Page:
Colourful Codes Help the Visually Impaired

Image Credit: NaviLens

 

 QR barcode is helping visually impaired people live better

 

July 7th 2021  |  Author: Chris Taylor

A new, colourful, type of QR barcode is helping visually impaired people live better by identifying products in shops and allowing access to health information about food is coming to the UK.

Developed by Spanish researchers at the University of Alicante, in partnership with start-up NaviLens, has previously used the technology on public transport systems and museums across Spain and on The New York City Subway system. The technology is now being brought to the UK by cereal brand, Kellogg’s to give greater accessibility to its ingredient and nutritional information on the packaging.

The codes will be placed on all cereal boxes eventually, but the trial will begin with Special K boxes in January. A trial of the technology at Heathrow airport was also scheduled but delayed due to the pandemic.    

 

Standard QR Code VS New System

Standard QR codes can be troublesome for visually impaired people as they require a near perfect scan using a reader. The new system also utilises a smartphone camera and a free app to scan the code but can scan from a distance up to 12 times farther (up to 12 meters) than a standard QR or barcode scan, requiring only 1/30th of a second to get a read, that is one frame from a moving lens. The app can scan codes while the camera is at any orientation and can register over 200 tags in a single frame. The phone does not need to focus and can scan tags at up to a 160-degree angle even while in motion.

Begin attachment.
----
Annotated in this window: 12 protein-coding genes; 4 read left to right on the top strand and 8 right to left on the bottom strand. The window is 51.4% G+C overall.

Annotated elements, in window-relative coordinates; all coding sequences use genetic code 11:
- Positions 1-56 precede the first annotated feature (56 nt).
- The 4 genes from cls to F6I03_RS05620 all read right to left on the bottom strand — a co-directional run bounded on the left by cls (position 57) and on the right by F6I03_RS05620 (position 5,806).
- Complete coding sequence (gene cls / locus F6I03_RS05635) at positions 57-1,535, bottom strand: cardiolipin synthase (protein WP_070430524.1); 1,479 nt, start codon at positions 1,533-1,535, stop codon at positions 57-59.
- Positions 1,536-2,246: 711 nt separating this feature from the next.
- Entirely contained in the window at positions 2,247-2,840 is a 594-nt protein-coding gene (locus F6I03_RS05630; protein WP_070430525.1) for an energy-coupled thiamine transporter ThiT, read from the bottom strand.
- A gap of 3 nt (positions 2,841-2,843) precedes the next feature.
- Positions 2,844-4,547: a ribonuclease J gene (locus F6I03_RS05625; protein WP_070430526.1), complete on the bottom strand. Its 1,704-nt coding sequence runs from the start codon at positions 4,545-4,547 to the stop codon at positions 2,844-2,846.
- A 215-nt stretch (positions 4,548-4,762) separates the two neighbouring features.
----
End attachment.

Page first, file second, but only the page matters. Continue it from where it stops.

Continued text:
All these features are beneficial for visually impaired users as they do not need to know precisely where they are placed and the NaviLens digital codes trigger audio notes, conveying a potentially limitless amount of information.

In addition to allergy warnings, the full range of information about ingredients, like fat and glucose content in foods can also be offered.

Although the technology has only been deployed on breakfast foods in the UK and in transportation systems internationally, the potential applications are much wider and can make everyday life more accessible for blind and visually impaired people. 

NaviLens say this technology will make navigation and shopping more accessible to people with visual impairments. The company stated, “NaviLens helps make cities smarter and more inclusive. The capabilities of this code allow users to interact more easily and accessible with their environment in places such as subway stations, bus stops and museums or public buildings.”

 

Berkshire Vision, Includability Official Partner

Includability Official Partner, Berkshire Vision has welcomed the use of this technology. They hope apps such as this will be the key for the visually impaired to live more independently. 

Laura Mitchel, CEO of Berkshire Vision said, “This potential for technology such as this to foster the independence of people with sight loss is potentially limitless. We’re very excited about this latest development and see it as a first step towards making all products’ information labels accessible. People with visual impairments have as much need to understand what is in their food as the rest of society but for so long have had to rely on other people. For many, technology such as this can be the key to independence.”

This technology has the potential to be extended to the workplace too. We at Includability are asking our community – what are the potential applications for this type of technology in the workplace?

Are employers likely to swap current QR codes for accessible codes?